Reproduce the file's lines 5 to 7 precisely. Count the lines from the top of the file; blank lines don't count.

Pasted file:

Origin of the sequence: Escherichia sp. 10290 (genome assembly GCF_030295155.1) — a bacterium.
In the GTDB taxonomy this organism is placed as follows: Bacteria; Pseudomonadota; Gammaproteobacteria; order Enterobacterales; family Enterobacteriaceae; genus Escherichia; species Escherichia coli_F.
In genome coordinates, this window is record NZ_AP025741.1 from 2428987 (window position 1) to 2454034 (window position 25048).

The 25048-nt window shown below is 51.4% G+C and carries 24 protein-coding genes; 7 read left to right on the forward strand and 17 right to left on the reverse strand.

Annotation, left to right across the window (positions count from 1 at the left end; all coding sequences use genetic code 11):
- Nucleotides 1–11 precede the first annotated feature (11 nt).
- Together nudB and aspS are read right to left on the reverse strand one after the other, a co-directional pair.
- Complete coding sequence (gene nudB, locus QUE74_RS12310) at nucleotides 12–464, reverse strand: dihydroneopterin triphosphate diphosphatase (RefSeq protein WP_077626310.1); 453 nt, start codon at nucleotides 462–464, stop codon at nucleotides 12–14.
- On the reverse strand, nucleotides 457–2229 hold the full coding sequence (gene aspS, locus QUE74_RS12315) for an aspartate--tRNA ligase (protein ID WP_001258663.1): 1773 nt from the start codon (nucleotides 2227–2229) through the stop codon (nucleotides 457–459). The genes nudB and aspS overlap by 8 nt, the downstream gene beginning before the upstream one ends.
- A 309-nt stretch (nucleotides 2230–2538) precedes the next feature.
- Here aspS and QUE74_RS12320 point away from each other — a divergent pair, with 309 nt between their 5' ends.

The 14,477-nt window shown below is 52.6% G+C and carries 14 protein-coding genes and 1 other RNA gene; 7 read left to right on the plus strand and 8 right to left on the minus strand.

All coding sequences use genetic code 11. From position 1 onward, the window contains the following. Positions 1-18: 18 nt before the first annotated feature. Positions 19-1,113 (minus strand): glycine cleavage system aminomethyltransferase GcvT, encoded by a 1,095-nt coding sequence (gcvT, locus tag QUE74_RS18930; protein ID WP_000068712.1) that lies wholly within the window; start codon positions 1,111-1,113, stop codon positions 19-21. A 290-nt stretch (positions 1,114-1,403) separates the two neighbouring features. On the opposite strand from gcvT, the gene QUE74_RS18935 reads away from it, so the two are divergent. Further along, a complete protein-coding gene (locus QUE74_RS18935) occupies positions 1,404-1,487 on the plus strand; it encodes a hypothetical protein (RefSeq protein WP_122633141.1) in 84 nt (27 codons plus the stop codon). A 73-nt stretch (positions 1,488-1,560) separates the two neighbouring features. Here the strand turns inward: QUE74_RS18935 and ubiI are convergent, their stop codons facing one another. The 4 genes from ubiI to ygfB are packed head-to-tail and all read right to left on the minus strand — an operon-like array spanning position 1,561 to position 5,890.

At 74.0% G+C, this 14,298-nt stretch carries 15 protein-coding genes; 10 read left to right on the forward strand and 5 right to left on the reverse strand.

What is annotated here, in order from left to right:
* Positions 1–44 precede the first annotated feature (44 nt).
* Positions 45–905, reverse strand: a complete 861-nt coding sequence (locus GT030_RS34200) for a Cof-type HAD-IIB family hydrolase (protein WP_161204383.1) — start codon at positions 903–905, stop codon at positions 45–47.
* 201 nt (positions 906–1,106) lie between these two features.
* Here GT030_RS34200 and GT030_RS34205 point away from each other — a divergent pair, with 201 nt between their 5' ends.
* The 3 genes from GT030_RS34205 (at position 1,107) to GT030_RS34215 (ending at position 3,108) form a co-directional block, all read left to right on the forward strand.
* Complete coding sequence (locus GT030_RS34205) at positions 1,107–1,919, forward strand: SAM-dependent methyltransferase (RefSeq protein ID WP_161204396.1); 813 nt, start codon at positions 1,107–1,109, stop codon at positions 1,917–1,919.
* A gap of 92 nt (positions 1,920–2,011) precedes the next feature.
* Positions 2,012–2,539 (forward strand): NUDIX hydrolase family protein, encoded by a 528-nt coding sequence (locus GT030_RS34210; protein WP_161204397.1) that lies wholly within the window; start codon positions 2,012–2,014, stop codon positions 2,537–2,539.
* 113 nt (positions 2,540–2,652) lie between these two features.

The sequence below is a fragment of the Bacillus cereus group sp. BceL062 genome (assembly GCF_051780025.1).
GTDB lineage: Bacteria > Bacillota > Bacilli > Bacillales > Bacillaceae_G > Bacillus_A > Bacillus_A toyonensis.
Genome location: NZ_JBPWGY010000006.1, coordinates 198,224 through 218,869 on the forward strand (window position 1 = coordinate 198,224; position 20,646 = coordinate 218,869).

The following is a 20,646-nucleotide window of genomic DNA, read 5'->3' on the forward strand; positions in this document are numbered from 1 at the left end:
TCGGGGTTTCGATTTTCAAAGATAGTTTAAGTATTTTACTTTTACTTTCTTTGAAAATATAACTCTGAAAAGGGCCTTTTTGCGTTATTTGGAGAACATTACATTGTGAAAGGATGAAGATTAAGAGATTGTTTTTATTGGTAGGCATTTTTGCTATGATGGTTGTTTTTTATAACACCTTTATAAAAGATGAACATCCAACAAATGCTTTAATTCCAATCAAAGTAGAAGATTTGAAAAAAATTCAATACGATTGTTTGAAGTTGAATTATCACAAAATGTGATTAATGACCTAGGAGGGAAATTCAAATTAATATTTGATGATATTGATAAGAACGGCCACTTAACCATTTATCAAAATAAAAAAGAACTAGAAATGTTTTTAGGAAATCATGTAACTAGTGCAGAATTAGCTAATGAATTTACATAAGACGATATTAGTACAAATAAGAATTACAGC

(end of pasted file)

Annotation, left to right across the window (positions count from 1 at the left end; all coding sequences use genetic code 11):
- Nucleotides 1–11 precede the first annotated feature (11 nt).
- Together nudB and aspS are read right to left on the reverse strand one after the other, a co-directional pair.